Arab women feature in Ana Hunna

Daily News Egypt
6 Min Read
Om Amira
Om Amira (Photo Courtesy of Anna Hunna)
Om Amira
(Photo Courtesy of Anna Hunna)

By Hadeel Hegazy

Ana Hunna, “I Am Here” in Arabic, is a regional Arabic initiative that promotes the discussion of women’s issues in the Arab world in a different way. Last Thursday, 26 September, three films were screened in the El-Sawy Culture wheel during the Ana Hunna event in Cairo.

The event was held simultaneously in four Arab countries: Egypt, Jordan, Morocco and Tunisia. In Egypt, the initiative is supported by seven

entities, among which are the Egyptian Foundation for Family Development, Enactus Cairo University and the Awtad foundation.

“The initiative is held in those four countries, seeking to cover the Arab community from east to west,” Belal Abu El-Naga, the official Ana Hunna consultant in Egypt, said. “In Egypt, the organisations that support the team are from all over the country, [from] El-Arish, Sinai, and Upper Egypt.”

Abu El-Naga explained the objective of the campaign: “We attempt not only to project women’s problems to the society but to show appreciation in addition. Through the film screenings, we are more able to covey women’s suffering to the public; we have been trying to solve such problems through public talks solely, but it didn’t work, however, through seeing live shots of women’s lives, people see their problems up close and deal with them.”

On Thursday, three movies were screened; The story of N and Om Amira from Egypt, and the story of a Jordanian girl, Beyond the Sky.

The story of N is directed and narrated by Layla Samy, and N is the name of the woman the movie is about. N is a married woman from the lower middle class who has been working in a beauty salon for years to earn money for her family. N’s face is never shown and her name is not revealed throughout the movie because she fears her kids being ashamed when they grow up.

Most of the shots in the movie are taken in the beauty salon where she works, showing her doing coiffeur’s work, such as doing hair, waxing or giving a pedicure, while N’s voice tells her own story. She said she is only 36 although she feels 360; she has a bachelor’s degree in commerce but was never able to work using her education. Her husband does not work and her children are in private school, so the burden of providing for the family is on her, which is why she feels so old.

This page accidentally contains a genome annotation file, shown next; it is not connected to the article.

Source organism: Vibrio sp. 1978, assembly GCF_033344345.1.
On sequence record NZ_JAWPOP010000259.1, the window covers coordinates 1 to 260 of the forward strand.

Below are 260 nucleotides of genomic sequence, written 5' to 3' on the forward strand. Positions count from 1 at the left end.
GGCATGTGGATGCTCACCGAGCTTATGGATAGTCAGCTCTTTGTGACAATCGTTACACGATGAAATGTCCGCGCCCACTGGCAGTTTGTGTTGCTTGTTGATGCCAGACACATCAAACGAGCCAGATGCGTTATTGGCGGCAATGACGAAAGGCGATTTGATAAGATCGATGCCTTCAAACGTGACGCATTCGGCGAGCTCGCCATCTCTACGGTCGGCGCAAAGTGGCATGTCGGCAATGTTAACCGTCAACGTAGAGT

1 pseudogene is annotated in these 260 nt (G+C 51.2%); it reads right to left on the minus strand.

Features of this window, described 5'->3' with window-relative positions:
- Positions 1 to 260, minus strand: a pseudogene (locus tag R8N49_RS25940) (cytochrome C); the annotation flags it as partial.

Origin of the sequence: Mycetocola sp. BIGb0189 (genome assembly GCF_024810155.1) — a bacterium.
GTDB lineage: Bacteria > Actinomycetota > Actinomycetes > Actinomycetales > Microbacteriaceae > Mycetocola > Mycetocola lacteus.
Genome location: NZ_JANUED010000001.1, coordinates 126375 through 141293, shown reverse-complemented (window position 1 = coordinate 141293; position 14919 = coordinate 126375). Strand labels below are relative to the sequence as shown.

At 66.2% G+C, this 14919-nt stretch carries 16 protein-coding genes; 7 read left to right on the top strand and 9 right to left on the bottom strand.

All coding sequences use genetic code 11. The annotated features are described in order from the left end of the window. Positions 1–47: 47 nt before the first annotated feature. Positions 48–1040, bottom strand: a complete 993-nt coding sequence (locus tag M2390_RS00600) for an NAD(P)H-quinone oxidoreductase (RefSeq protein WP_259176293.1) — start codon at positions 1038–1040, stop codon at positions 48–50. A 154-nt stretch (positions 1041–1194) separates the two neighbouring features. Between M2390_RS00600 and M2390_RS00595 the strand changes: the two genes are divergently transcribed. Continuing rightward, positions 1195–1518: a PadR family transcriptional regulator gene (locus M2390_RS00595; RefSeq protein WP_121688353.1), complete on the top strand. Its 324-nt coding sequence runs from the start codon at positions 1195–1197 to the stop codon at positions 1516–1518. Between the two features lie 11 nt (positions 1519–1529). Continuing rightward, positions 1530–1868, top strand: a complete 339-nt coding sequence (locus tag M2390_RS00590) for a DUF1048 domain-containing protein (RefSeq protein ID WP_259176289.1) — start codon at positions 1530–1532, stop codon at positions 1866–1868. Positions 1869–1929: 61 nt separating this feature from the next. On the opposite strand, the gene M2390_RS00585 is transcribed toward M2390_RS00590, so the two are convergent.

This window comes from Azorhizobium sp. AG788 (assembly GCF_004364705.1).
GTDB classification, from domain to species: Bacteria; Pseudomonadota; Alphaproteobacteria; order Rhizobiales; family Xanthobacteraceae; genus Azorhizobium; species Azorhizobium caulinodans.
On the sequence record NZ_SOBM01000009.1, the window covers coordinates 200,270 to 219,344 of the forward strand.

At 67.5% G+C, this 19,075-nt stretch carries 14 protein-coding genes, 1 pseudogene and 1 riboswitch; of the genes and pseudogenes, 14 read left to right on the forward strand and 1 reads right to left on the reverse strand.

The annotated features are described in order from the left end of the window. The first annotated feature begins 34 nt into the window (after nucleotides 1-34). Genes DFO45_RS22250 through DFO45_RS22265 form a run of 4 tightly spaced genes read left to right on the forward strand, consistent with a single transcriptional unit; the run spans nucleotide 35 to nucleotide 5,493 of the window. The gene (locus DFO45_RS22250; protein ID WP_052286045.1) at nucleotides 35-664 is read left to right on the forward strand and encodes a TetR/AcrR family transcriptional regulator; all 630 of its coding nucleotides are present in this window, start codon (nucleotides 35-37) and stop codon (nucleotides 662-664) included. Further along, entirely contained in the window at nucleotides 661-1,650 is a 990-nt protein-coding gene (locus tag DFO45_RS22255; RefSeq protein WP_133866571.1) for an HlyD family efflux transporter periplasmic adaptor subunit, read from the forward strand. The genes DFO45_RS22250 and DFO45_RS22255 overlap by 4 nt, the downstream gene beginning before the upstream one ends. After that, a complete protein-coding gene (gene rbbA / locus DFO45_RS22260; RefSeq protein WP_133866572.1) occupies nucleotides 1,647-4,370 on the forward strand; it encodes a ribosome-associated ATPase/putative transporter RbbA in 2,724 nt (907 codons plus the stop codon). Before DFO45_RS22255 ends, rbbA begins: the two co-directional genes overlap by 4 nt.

N’s main suffering is not only caused by living a life in which she works all hours of every day, but also the contempt she receives from her community for being a beauty salon woman or coiffeura. N said that another reason she feels down a lot is because she is not emotionally supported, not even if that entails simple words of encouragement or friendship.

The movie crew was attacked by the beauty salon’s owner while they were filming. He shouted at the director and N: “This is not allowed, it’s a workplace. How dare you shoot women who are getting waxed?” Eventually, N refused to continue with the movie for the sake of keeping her job. Despite all hardships N faces she never forgot how to dream. N dreams of having her own beauty salon and seeing her children having a better life than hers turned out to be.

Om Amira, or the Potato Lady, as she is known in her street, is a lower class woman who owns a simple cart on the street on which she fries potatoes and sells sandwiches. Om Amira works the majority of the day to make a living for her poor family. Her daughter Amira and her husband both suffer from heart disease and her other daughter sometimes helps her at work.

The movie is narrated by Om Amira and directed by Naji Ismail. She starts works at 9pm until the next morning: cleaning, peeling and cutting the potatoes under the light of a small bulb on the stairwell. In the morning, she fries and sells them. Om Amira suffers mostly because of her daughter’s illness; she has taken her to many hospitals to try and make her well, and Amira already underwent surgery once, costing the family a lot of money.

Sadly all her efforts were in vain; Amira’s life ended when she suffered a heart attack in the hospital. Om Amira chose to continue with the movie; she said that this movie is what she has left of her daughter. Om Amira attended the movie screening on Thursday and at the end received a standing ovation from the audience, who showed their appreciation for this woman who continues her life with strength and grace, despite her difficulties.

The event ended with an open discussion with producer and filmmaker Maryan Khory and Hala Abd El-Qader, who is from one of the participating foundations.

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